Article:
• The ion tail results from contact with the solar wind and is ionized gases that are streaming and blown away from the Sun.

Comets Origins:

In 1951, astronomer Gerard Kuiper had a theory that there was a kind of disc-shaped belt of icy objects that existed just past Neptune. He thought this population of dark comets orbited the sun in the area where we find the dwarf planet of Pluto.

His theory was that they existed in the realm but would sometimes be pushed by gravity into orbits that brought them closer to the sun. The name of this group was short-period comets. These are often the comets that can be predicted because their orbit takes less than 200 years and they have passed by Earth before.

The group known as long-term comets are not as easy to predict because they arrive from the Oort Cloud which is much farther away, around 100,000 astronomical units (AU) which is about 100,000 times the distance between the sun and the Earth. These long-term comets can take as long as 30 million years just to complete one orbital trip around the sun.

Comet Naming:

There are a few categories for comets, however, the most common are the non-periodic and the periodic. Past comets were simply named after the person that discovered them.

An Example of these include Sir Edmond Halley for Comet Halley. However, in more modern times comets have been given a set of governing rules by the IAU (International Astronomical Union).

A comet is given an official designation and it can also be identified by the last names of up to three independent individuals responsible for its discovery.

The basic guidelines of comet naming:

Once there has been a confirmed comet discovery, the naming rules are as follows:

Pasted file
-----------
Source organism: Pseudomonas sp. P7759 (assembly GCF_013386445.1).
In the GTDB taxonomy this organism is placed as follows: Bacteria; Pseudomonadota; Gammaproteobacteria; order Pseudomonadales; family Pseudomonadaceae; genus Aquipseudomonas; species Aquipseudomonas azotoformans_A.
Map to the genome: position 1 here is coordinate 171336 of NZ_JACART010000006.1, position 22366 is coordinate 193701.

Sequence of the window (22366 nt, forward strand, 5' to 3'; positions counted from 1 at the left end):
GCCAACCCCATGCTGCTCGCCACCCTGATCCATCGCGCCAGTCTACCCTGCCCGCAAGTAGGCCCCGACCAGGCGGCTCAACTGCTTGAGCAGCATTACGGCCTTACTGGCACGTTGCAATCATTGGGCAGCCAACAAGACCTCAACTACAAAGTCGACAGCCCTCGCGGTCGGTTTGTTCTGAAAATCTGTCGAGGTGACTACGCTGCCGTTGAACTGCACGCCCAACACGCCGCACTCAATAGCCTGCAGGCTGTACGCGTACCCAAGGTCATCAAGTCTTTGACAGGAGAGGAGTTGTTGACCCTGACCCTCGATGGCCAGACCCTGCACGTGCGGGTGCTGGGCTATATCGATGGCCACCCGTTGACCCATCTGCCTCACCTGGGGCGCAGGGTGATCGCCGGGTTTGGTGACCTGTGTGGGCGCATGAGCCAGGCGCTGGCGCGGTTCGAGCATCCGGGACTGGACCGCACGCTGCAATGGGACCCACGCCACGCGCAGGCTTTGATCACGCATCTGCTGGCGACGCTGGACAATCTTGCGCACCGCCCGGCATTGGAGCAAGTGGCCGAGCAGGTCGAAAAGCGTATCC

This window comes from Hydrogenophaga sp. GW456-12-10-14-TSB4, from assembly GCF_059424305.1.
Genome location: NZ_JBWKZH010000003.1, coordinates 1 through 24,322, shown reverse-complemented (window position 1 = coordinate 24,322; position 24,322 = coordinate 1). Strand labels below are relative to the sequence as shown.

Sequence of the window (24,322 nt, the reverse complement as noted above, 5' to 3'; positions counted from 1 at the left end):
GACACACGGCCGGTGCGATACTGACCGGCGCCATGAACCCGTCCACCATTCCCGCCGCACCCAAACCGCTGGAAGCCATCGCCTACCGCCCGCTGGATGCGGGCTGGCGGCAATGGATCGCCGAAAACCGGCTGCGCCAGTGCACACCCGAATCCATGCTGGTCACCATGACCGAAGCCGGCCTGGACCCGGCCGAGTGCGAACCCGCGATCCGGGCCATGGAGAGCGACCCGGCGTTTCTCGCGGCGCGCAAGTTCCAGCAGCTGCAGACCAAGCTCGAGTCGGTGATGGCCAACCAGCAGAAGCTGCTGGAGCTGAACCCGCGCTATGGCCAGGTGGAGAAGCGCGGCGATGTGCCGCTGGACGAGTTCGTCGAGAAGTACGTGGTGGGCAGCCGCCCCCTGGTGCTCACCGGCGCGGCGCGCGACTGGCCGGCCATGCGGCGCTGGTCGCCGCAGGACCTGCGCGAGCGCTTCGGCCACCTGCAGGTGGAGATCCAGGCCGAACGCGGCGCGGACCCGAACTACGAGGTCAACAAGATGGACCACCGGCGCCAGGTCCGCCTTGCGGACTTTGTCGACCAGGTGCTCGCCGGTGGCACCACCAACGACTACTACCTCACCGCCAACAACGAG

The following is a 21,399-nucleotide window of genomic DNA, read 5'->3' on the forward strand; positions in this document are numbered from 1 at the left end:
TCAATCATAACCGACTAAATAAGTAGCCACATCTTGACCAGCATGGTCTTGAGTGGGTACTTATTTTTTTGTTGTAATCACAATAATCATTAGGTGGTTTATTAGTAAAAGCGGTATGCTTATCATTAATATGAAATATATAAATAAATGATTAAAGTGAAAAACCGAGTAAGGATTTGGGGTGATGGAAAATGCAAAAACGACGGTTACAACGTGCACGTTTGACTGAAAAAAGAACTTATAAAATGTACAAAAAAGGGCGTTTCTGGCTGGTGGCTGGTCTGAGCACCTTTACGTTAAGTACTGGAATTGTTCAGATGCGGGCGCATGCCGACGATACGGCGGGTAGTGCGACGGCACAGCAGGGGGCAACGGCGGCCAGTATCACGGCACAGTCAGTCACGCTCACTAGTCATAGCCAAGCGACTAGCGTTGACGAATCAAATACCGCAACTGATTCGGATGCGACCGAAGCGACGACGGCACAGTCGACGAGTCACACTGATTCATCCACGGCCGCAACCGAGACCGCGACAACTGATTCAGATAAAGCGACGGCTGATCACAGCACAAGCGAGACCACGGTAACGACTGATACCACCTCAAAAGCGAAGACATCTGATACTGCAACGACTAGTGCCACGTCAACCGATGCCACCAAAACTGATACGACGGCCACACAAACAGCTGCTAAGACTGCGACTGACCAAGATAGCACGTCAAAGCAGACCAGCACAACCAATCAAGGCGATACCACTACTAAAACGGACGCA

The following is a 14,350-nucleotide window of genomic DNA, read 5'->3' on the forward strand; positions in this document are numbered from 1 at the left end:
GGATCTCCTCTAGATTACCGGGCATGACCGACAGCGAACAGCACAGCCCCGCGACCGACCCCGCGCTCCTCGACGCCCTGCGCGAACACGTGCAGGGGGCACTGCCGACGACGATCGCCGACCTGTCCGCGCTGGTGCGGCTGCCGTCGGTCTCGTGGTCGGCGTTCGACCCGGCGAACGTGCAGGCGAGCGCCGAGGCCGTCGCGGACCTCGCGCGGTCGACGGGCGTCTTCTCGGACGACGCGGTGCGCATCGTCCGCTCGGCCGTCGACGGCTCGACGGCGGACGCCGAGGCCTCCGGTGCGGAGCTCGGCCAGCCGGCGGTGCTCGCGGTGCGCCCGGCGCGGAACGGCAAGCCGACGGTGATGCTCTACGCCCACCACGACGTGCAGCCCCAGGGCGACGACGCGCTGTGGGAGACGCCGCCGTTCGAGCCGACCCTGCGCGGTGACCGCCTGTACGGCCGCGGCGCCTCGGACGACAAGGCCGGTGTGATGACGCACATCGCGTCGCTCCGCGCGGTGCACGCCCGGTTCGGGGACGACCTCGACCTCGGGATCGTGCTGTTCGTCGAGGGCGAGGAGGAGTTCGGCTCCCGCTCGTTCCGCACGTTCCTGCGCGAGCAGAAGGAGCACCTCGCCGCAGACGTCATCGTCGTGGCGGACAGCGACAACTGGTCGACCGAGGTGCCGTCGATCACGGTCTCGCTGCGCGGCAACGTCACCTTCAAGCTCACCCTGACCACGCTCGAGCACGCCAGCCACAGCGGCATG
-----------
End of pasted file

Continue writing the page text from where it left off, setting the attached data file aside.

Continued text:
If the comet is a periodic comet, then it’s indicated with a “P/” followed by the year of its discovery, a letter that indicates the half-month that it was discovered, then a number that shows the order of discovery.

An example of how this works would be if a comet was discovered in the first half of January, 2016, it would be called P/2016 A2.

Comet 17P/Holmes

If a comet is a non-periodic comet, then it’s indicated with a “C/” followed by the year of its discovery, a letter indicating the half-month that it was discovered, then a number that shows the order of discovery.

If three independent individuals discover a comet named Smith, Jones, and Johnson, it would be called Comet Smith-Jones-Johnson, in addition to the comet’s formal designation.

It’s a requirement today to use formal designations as many of the comets are located with automated instrument searches.

Most Well-Known Comets:

Comets have been studied by astronomers for thousands of years, and they have made note of those that make a reappearance after a specific amount of time. Some of those that are the most well-known include: